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The Fireball XL ship that never was....

uk 75

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Those of us who grew up in the 1960s with the TV21 comic derived from the various Gerry Anderson TV shows remember the weird and wonderful machines featured.
After my BAOC Fireflash I decided to revisit Fireball XL5. In the TV21 summer special of 1966 there was a brief glimpse of a possible successor ship designated Fireball XL32. The view revealed little except that it had swing wings like Thunderbird 1.
Many years later a young Graham Bleathman drew his version of this ship in a short lived comic strip called AC21 in the Anderson Fan magazine SIG. I was lucky enough to meet Mr Bleathman but he did not remember the design.
Like the BAOC Fireflash I aim one day to get a model of XL32, but first I need some decent drawings.
I know some of you remember these things so hope you enjoy
 

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merriman

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I still have a few issues of SIG. Did some work that appeared there. Who was the guy who did those excellent three-view drawings? … Ralph something-somethin? I also modeled some of that stuff. SIG was a quality fanzine -- up there with Newit's Starfleet Assembly Manuals, and the work of Garry Kerr.

David
 

uk 75

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I know the drawings you mean.
Sadly the XL32 design only appeared as a bunch of XL ships attacking something in the pretty awful.AC21 strip which tried to update the Anderverse. AC21 only appeared in three SIGs. The equipment was not so bad in black and white but the people and story were bad.
 

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The joy of the Internet. Here are Graham B's versions of the XL32 design above from AC21
 

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edwest

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In situations like this, a good understanding of design, both functional and aesthetic, is required. I'm not seeing that.
 

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In situations like this, a good understanding of design, both functional and aesthetic, is required. I'm not seeing that.
We are talking about a kid's mag from the early 60s. A spaceship for a space patrol outfit one hundred years in the future designed for function and aesthetic would have been a bit much to ask. You need Syd Mead and a big paycheck for that. Its just a bit of fun and nostalgia
 

merriman

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In situations like this, a good understanding of design, both functional and aesthetic, is required. I'm not seeing that.
We are talking about a kid's mag from the early 60s. A spaceship for a space patrol outfit one hundred years in the future designed for function and aesthetic would have been a bit much to ask. You need Syd Mead and a big paycheck for that. Its just a bit of fun and nostalgia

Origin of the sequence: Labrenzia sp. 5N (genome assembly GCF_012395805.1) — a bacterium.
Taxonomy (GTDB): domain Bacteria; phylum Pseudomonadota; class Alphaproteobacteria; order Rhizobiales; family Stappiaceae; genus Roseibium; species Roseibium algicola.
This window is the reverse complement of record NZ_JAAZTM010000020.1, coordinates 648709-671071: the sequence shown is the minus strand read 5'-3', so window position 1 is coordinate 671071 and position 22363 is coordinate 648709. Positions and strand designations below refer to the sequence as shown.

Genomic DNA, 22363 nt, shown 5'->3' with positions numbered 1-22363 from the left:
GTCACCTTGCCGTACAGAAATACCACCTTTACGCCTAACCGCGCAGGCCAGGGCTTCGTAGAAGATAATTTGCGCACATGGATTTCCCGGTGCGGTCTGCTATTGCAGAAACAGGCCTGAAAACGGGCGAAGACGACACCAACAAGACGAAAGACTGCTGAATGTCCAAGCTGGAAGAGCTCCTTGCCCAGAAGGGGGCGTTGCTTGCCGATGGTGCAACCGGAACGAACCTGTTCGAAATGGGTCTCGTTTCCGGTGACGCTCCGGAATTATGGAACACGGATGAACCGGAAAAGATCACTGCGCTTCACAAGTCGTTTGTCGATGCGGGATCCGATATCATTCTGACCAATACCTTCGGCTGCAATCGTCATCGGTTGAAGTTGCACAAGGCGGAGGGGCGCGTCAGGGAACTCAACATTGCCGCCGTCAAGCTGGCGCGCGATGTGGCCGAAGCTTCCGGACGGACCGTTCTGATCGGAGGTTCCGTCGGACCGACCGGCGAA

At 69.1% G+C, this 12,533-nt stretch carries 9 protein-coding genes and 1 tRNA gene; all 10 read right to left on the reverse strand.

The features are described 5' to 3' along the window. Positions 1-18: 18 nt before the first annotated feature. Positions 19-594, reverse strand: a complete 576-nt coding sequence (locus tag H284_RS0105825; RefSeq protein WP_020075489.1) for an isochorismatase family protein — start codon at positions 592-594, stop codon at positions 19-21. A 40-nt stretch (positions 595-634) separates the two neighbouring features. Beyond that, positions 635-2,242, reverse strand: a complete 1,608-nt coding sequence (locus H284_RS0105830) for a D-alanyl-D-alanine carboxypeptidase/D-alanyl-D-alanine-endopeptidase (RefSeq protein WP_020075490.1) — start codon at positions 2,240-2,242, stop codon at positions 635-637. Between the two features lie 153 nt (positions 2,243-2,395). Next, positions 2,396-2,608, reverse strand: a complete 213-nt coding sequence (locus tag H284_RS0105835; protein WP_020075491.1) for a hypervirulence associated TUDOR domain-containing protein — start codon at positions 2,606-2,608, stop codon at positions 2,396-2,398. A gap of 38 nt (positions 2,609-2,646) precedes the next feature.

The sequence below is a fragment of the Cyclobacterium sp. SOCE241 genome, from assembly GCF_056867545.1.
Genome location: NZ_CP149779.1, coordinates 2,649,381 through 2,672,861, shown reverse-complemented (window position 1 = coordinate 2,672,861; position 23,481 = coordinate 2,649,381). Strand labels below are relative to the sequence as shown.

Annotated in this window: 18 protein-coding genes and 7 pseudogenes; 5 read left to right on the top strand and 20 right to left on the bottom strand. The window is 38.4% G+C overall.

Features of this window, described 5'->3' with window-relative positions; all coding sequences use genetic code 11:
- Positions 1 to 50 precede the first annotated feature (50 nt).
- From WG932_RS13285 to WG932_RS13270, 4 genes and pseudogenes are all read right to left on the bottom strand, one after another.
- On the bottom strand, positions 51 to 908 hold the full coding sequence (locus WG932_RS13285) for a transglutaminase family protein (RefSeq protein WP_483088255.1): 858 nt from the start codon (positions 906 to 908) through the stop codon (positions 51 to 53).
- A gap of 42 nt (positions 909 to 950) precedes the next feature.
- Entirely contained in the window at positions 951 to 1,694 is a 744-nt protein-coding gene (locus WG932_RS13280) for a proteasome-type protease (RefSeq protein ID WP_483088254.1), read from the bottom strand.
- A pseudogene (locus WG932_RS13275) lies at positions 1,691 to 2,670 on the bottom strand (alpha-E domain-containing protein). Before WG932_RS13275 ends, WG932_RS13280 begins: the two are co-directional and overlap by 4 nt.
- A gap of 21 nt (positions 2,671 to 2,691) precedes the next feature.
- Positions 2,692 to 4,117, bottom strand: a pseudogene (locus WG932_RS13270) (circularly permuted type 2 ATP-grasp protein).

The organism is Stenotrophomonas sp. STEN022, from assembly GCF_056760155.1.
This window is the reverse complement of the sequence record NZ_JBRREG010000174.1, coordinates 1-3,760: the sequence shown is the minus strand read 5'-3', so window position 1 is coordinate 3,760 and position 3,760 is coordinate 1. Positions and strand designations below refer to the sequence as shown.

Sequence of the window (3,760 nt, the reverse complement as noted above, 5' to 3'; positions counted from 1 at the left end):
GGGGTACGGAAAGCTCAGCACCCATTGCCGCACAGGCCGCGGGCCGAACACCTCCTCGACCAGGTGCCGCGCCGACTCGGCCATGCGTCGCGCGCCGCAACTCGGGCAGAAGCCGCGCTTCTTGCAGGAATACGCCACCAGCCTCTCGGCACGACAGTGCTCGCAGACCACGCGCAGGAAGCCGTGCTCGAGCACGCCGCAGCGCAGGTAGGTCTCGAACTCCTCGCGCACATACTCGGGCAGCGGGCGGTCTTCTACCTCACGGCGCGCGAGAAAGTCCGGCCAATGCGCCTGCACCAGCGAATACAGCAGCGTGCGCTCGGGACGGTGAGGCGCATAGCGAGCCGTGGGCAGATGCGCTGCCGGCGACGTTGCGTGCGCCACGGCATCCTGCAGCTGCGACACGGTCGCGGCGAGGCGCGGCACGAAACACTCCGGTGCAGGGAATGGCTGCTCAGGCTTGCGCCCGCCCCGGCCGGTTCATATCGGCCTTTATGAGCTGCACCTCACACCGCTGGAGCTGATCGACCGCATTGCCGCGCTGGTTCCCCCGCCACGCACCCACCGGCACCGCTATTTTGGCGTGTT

No one can deny that Musk is a romantic -- his recent iteration of STARSHIP looks much like the STARDUST from Satellite In The Sky





 

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Is that the film where basically an 'Ark' was sent out prior to a massive impact? If I remember correctly it was fired downwards in an arc through a valley and up the other side to assist acceleration. The only scene I can recall is embarkation and launch where an old wheelchair using scientist attempted to get on board and was stopped because, "This is for the younger generation".
 

The Artist

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The movie you are remembering is When Worlds Collide.


pegworldscollide01.jpg

Is that the film where basically an 'Ark' was sent out prior to a massive impact? If I remember correctly it was fired downwards in an arc through a valley and up the other side to assist acceleration. The only scene I can recall is embarkation and launch where an old wheelchair using scientist attempted to get on board and was stopped because, "This is for the younger generation".
 

merriman

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Is that the film where basically an 'Ark' was sent out prior to a massive impact? If I remember correctly it was fired downwards in an arc through a valley and up the other side to assist acceleration. The only scene I can recall is embarkation and launch where an old wheelchair using scientist attempted to get on board and was stopped because, "This is for the younger generation".
That was, When Worlds Collide. A George Pal production (Cecil B DeMille was slatted at one time to do it, but let the option go).

The ship in the movie (the story loosely based on two novels by Philip Wylie and Edwin Balmer, written back in the 30's) was referred to only as, 'the Ark'.

The guy in the chair was one of the financiers of the ship, a total ass-hole who was trick-fucked at the boarding gang-way by the projects chief scientist.

What I loved about the flick was the emphasis on employing chemical rocket motor tech of the period, and the need to maintain a high mass-fraction if that SSTO ship was to make it to the 'new world' with enough fuel to complete the trip. George Pal respected the 'science' in his films.





 

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Thanks very much folks, off to amazon to see if I can get it.

Oh well, at least I know what it is titled now, have to keep looking.
 

The Artist

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By the way. Has anyone here noticed the noticed the Fireball XL ship launching during the commercial/invitation sequence in Tomorrowland?
 
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